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I was gonna post a reply to this, but you cleared it up pretty well, pfish! So let me just say that I love that quote. Victor Borge = pure awesome!

~ Once you've ruled out the impossible, whatever remains, however improbable, must be true. ~

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RosinedUp
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Tyberius said

A Flat lowers your note by 1 semitone

A Sharp raises your note by 1 semitone

a Natural is the note.

I think your beliefs are good going that far.

Now add the following rules (somewhat loosely stated) for writing scales:

1) A scale may have sharps or flats, but not both.

2) A scale has seven notes, and the notes are named using the letters A to G, with or without sharps or flats, and each letter is used exactly once.

Example:

The Gb-Major scale is written Gb Ab Bb Cb Db Eb F.  Notice it has Cb, which is the same as B.  But writing that note as B would leave the scale with both Bb and B, violating rule (2), and would cause problems in notation.  Think of what would happen if both B and Bb were used in a scale.  There would be no way to write the key signature, as one wouldn't know whether the middle line should have a flat or not. And any note on the middle line would have to be specified as either natural or flat at its point of use.

Example:

The D-Major scale is written D  E  F# G  A  B  C#.  Although F# and Gb are the same note spelled differently, the scale could not be written D  E  Gb G  A  B  C#, because it would break both rules (1) and (2), and would also cause problems in notation.

 

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HDuaneaz
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Flat or sharp simply has to do with what key the music is in. I remember asking my violin teacher who was also the conductor of a big orchestra why a composer would have a double flat or a double sharp. He gave me the same answer.

Duane

 

"Violin is one of the joys of my life."

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RosinedUp
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pfish said
Wow you are cornfuzed! - According to my piano which contains all the known  notes in the known chromatic scale there are a few constants. There is no Bsharp or Cflat. No Esharp or Fflat.

Now according to some scientific stuff and physics all notes have a hertz. That being said, a Bflat is a different hz than an Asharp which are essentially the same notes on the keyboard.

You can understand the following corrections when you consider the two scale-writing rules I presented in my previous reply to Ty.

"There is no Bsharp or Cflat."   <--FALSE.  Cb is another name for B.  Cb is needed in the Gb-Major scale: Gb Ab Bb Cb Db Eb F....    B# is not strictly necessary, but it may be convenient to use it---in the C#-Major scale: C# D# E# F# G# A# B#.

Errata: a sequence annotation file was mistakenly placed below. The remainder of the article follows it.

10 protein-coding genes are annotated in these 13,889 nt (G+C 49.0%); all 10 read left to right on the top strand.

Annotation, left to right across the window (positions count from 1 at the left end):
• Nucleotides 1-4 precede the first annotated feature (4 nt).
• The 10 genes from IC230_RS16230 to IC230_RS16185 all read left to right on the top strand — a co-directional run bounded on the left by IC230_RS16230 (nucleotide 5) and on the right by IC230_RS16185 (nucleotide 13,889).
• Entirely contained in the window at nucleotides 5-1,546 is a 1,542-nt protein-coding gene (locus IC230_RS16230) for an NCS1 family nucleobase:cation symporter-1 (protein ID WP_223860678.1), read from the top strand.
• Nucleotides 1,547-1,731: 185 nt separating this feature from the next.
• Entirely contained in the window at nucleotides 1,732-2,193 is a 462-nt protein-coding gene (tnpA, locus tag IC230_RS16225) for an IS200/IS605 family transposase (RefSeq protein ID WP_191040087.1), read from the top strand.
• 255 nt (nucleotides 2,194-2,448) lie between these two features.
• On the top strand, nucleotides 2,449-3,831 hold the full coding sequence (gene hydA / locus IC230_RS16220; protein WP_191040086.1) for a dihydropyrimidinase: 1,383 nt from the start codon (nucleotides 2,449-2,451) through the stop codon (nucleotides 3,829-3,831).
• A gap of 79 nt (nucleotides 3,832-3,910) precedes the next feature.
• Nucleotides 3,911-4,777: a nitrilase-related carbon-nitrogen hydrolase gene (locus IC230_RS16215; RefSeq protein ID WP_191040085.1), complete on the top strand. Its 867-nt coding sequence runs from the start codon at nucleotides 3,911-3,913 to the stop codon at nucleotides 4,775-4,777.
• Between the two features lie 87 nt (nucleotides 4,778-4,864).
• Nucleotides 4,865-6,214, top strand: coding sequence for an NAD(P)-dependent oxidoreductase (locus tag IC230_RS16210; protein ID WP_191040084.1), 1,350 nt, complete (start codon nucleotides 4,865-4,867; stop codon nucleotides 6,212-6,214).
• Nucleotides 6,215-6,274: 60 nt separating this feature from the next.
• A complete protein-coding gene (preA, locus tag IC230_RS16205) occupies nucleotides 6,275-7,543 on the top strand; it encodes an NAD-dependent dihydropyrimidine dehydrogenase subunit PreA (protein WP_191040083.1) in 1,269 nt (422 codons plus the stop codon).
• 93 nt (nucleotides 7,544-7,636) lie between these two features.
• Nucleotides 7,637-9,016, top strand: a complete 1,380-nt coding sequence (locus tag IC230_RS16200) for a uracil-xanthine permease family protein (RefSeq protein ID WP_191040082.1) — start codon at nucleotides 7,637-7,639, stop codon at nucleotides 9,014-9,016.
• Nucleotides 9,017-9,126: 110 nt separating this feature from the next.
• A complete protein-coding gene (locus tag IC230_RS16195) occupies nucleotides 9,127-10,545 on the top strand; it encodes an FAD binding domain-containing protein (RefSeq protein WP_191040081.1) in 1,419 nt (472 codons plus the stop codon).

"No Esharp or Fflat."  <--FALSE.  E# is another name for F and is needed in the F#-Major scale: F# G# A# B  C# D# E#.  It may be convenient to use Fb---in the Cb-Major scale: Cb Db Eb Fb Gb Ab Bb.

"a Bflat is a different hz than an Asharp"  <--FALSE.  In the usual system of equal temperament, Bb and A# are different names for exactly the same pitch, or "hertz" as you called it.

 

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Tyberius
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March 17, 2013 - 4:01 am
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Alrighty....glad I started that to get clear and concise information. I'll stick with my ear. Its not failed me yet. From what I gathered here, I am not the only one who is a bit confused on this. I'll stick with the few finger charts I have and keep trudging through the scales as I have been

 

"I find your lack of Fiddle, disturbing" - Darth Vader

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Fiddlestix
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Tyberius said
maybe that's why i like to play by ear.

 

Me too.    wink

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RosinedUp
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Tyberius said
Alrighty....glad I started that to get clear and concise information. I'll stick with my ear. Its not failed me yet. From what I gathered here, I am not the only one who is a bit confused on this. I'll stick with the few finger charts I have and keep trudging through the scales as I have been
 

http://en.wikipedia.org/wiki/C.....atic_scale

It's been said that the only stupid question is the one that doesn't get asked.

But maybe you haven't heard it said that a good question is one that you want to know the answer to.

 

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Picklefish
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Not to get into a pissing match of semantics over this but NOT FALSE. nuf said.

"Please play some wrong notes, so that we know that you are human" - said to Jascha Heifetz.

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RosinedUp
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pfish said
Not to get into a pissing match of semantics over this but NOT FALSE. nuf said.

The whole question is one of musical syntax and semantics.

One of the problems is that you weren't and still aren't able to tell whether what you wrote was true or false.

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Picklefish
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this is not the appropriate forum for us to get into it over this. Come over to the chat box and id be happy to set you straight.